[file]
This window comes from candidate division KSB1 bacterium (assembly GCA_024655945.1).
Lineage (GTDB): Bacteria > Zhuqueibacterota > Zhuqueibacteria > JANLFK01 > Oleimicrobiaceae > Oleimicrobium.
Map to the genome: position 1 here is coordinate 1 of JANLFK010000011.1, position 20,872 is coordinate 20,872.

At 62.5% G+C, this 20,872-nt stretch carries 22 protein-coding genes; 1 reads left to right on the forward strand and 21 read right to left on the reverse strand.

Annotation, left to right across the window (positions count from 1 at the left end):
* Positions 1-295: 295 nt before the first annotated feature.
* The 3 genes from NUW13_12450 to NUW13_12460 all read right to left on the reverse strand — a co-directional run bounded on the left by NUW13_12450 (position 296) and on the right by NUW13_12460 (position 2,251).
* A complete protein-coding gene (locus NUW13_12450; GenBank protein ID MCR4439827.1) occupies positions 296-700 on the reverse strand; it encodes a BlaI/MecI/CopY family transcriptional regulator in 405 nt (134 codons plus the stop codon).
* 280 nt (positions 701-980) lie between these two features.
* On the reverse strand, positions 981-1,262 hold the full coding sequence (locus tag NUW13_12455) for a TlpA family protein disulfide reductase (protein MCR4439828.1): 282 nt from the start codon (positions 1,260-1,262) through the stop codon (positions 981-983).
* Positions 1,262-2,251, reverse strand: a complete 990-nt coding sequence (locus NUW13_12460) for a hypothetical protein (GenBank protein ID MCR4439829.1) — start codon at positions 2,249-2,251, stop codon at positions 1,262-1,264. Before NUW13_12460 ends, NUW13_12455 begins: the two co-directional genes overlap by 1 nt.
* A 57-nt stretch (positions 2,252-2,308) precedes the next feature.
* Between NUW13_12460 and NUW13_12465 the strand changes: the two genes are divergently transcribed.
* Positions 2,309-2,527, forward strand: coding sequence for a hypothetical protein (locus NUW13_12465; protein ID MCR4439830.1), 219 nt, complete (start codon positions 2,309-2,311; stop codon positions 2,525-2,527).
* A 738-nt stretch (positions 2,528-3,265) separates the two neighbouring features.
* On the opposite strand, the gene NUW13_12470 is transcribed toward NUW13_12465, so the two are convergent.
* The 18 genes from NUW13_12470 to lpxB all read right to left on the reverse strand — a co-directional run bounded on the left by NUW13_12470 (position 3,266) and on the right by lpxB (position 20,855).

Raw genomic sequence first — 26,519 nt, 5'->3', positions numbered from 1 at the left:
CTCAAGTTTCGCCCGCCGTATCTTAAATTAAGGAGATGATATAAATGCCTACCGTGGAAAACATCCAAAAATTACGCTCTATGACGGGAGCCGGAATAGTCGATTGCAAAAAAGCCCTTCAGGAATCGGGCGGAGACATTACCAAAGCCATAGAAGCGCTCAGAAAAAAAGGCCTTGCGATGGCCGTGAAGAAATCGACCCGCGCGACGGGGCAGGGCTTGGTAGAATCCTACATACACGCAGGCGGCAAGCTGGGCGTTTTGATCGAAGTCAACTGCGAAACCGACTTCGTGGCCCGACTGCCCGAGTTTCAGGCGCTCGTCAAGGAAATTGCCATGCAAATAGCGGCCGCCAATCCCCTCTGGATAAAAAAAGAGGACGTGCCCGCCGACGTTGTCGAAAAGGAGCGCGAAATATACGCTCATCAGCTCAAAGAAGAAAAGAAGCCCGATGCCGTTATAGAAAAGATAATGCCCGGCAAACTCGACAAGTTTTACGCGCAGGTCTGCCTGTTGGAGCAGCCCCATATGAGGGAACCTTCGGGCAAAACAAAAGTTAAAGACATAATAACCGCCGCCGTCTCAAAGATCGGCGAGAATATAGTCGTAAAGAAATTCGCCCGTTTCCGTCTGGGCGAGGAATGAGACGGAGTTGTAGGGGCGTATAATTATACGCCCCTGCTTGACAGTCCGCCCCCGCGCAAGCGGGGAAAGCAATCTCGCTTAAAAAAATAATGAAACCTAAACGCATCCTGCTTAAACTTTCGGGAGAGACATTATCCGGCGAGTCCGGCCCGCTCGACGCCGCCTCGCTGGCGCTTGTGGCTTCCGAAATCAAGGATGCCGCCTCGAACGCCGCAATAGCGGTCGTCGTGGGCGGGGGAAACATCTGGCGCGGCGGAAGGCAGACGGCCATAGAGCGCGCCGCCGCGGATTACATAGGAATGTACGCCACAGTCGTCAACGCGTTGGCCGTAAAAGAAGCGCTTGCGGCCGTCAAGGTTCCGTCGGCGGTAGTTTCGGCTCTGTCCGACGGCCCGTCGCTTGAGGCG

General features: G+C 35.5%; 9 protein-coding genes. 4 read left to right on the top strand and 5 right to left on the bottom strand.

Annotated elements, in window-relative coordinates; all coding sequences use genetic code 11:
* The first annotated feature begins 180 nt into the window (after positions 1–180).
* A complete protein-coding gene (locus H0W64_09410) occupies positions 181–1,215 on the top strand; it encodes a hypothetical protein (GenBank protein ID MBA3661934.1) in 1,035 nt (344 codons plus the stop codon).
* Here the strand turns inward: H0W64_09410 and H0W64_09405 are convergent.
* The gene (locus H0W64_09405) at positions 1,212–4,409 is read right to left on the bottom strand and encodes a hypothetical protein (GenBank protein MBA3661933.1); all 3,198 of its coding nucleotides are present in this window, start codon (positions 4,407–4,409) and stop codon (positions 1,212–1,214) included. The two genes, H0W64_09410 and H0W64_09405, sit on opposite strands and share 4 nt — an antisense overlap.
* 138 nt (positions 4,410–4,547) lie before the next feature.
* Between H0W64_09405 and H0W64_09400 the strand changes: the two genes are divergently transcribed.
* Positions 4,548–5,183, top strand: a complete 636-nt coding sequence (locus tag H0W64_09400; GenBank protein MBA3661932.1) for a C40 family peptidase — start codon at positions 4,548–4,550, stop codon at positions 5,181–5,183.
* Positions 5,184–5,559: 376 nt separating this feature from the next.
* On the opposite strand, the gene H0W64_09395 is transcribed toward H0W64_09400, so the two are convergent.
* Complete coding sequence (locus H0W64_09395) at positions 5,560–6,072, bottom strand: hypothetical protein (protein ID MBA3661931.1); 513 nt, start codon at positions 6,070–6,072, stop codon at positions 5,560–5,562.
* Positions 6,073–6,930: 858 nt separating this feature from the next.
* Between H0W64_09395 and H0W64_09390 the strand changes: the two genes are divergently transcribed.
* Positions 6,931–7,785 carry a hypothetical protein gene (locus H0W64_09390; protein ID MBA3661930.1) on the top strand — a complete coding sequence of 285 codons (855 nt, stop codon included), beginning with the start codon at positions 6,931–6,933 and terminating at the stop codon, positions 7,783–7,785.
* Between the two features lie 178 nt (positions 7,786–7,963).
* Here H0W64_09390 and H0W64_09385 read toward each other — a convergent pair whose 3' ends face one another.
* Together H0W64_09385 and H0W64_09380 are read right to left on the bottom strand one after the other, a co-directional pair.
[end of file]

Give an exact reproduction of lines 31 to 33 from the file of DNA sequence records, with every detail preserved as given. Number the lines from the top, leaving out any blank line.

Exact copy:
* Complete coding sequence (locus H0W64_09395) at positions 5,560–6,072, bottom strand: hypothetical protein (protein ID MBA3661931.1); 513 nt, start codon at positions 6,070–6,072, stop codon at positions 5,560–5,562.
* Positions 6,073–6,930: 858 nt separating this feature from the next.
* Between H0W64_09395 and H0W64_09390 the strand changes: the two genes are divergently transcribed.